Margins of error – how to work with an AI system that is not always right

AI week-index-07

In the second part of our series looking at AI in construction, Thomas Lane examines the downsides of artificial intelligence

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The apparent brilliance and promise offered by GPT-4, DALL-E2 and others is counterbalanced by major flaws which could severely limit their usefulness. Wrong responses to a prompt, or “hallucinations” in the jargon, are a major problem because these cast doubt on all of the information provided by the system.

“The answers you get back [from a ML system] are 80% correct, but 20% can be very wrong,” says Martha Tsigkari, the head of Foster + Partners’ applied R&D team and a Building the Future commissioner. “There is a lot of danger with that 80% because you cannot have a sense of comfort that this is right as the information you get back might be completely misleading with that 20% of error.”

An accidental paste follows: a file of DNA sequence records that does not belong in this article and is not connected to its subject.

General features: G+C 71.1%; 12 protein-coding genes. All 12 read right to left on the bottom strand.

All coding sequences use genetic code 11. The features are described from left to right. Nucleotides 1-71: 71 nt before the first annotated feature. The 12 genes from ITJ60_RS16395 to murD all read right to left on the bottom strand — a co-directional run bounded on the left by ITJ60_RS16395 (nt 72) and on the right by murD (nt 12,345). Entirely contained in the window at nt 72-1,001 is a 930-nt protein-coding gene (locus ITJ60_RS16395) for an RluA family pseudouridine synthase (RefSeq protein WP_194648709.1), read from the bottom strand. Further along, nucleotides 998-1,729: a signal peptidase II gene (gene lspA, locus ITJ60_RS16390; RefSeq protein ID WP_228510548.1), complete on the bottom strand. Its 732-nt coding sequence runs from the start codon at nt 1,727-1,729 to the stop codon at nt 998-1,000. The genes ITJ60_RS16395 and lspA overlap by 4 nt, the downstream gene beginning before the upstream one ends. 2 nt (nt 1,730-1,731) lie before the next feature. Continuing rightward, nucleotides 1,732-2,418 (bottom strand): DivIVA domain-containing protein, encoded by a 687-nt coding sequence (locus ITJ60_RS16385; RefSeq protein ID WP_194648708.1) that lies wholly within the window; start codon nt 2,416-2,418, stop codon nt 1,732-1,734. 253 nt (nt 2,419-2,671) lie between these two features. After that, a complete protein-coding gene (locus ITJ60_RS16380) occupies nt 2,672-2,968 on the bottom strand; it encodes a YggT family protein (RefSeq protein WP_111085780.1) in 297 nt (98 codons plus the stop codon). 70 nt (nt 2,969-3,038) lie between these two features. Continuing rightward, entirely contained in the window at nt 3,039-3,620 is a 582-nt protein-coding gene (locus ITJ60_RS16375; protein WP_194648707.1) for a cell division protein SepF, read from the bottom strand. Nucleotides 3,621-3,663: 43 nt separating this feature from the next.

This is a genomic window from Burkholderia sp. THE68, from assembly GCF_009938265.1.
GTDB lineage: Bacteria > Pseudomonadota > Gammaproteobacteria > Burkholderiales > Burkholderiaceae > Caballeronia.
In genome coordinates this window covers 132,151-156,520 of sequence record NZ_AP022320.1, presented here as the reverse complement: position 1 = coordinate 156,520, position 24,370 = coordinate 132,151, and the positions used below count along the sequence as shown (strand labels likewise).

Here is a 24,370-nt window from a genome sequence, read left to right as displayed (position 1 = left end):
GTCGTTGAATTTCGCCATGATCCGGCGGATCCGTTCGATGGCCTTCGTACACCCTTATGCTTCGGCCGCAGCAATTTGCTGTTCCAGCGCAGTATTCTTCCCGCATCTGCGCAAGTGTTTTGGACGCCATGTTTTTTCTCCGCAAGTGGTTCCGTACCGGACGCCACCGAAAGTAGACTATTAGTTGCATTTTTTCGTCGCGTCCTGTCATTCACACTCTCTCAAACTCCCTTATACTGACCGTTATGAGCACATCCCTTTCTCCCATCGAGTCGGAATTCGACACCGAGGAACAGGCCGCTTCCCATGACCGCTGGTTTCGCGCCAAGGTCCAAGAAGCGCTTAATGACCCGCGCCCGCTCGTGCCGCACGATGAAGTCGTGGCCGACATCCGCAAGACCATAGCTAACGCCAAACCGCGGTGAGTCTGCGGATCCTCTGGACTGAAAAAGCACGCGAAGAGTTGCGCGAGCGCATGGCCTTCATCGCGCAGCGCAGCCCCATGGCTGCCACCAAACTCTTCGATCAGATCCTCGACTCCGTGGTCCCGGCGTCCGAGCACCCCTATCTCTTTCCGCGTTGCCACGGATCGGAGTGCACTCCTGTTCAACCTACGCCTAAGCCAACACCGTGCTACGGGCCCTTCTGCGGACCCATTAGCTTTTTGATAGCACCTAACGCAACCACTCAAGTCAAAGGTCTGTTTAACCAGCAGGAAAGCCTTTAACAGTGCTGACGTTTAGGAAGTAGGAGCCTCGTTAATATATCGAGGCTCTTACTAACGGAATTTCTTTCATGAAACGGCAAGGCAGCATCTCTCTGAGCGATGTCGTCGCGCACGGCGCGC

The problem is that much of the data used by large language models is sourced from the internet, which is awash with misinformation and false narratives. This not only means the information produced by these models can be spectacularly wrong; it can also be politically biased and racist.

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